Last updated 08:36 03/04/2012
The glowing ball steaking across the sky that fascinated the country last night was most likely a meteor.
The bright and colourful light was spotted in the lower North Island and the South Island, including Wellington, Blenheim and Christchurch, about 6.30pm.
While some initially suspected the ball and the long trail behind it was from an aircraft, with a condensation trail from the engine, Carter Observatory programme manager John Field said it was most likely to be a particularly bright meteor, known as a fireball.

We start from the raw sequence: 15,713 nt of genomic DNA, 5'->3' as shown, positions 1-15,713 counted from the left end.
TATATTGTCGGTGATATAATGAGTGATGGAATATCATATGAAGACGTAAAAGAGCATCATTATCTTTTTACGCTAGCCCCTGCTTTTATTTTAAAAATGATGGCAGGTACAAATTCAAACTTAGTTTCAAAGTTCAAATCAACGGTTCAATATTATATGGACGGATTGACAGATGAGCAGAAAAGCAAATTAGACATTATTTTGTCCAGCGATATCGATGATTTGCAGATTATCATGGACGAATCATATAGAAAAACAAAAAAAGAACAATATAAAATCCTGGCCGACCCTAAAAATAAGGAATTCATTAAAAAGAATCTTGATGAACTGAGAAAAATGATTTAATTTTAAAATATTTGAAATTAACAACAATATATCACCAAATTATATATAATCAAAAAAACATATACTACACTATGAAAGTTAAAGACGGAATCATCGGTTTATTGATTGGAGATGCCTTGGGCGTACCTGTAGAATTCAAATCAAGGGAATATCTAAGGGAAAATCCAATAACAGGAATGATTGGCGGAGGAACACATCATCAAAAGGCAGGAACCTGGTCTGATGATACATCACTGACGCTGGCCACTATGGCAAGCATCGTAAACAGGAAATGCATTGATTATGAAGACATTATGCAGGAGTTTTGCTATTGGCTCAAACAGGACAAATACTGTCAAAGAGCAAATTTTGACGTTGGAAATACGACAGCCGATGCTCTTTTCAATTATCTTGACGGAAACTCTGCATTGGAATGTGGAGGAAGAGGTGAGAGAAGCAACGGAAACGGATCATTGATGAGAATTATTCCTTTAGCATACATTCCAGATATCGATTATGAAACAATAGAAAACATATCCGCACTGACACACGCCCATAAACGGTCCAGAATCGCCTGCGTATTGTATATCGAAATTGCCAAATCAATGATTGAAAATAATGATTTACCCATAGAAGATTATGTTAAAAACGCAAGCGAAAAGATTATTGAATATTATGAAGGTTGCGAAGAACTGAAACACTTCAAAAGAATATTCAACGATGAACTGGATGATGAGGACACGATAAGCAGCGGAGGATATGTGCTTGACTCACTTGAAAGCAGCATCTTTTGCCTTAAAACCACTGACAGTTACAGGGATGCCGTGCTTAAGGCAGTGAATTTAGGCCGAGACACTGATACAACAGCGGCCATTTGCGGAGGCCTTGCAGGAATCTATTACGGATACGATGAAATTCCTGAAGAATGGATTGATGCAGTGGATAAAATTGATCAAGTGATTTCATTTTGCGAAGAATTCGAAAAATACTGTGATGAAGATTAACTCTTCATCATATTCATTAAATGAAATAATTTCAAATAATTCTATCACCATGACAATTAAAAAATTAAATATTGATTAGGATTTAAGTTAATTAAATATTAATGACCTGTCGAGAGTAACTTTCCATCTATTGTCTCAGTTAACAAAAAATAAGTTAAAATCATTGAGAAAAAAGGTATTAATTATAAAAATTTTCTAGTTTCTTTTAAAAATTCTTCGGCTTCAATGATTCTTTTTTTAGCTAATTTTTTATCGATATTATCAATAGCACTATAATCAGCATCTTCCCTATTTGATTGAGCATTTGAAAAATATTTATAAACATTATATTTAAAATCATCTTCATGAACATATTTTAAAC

“Fireballs happen on average about once a day around the world, but it’s just rare to be in the right place at the right time.
“They would so often appear in isolated areas away from cities, or at 3am when everyone is sleeping, so we were very lucky to get to see such a sight.”
There were no satellites due to re-enter the atmosphere at the time, and its unusual flight path ruled it out as an aircraft, Field said.
“It was seen across too large a geographic area to be an aircraft, especially when you consider it’s non-linear flight path.”
Because of the positioning of the sun at the time, the fireball appeared extra bright in the sky.
“It was high up so was catching the light from the setting sun, which made it easily visible for so many people.
“It was a fantastic combination of elements that came together to put on quite a show.”
– © Fairfax NZ News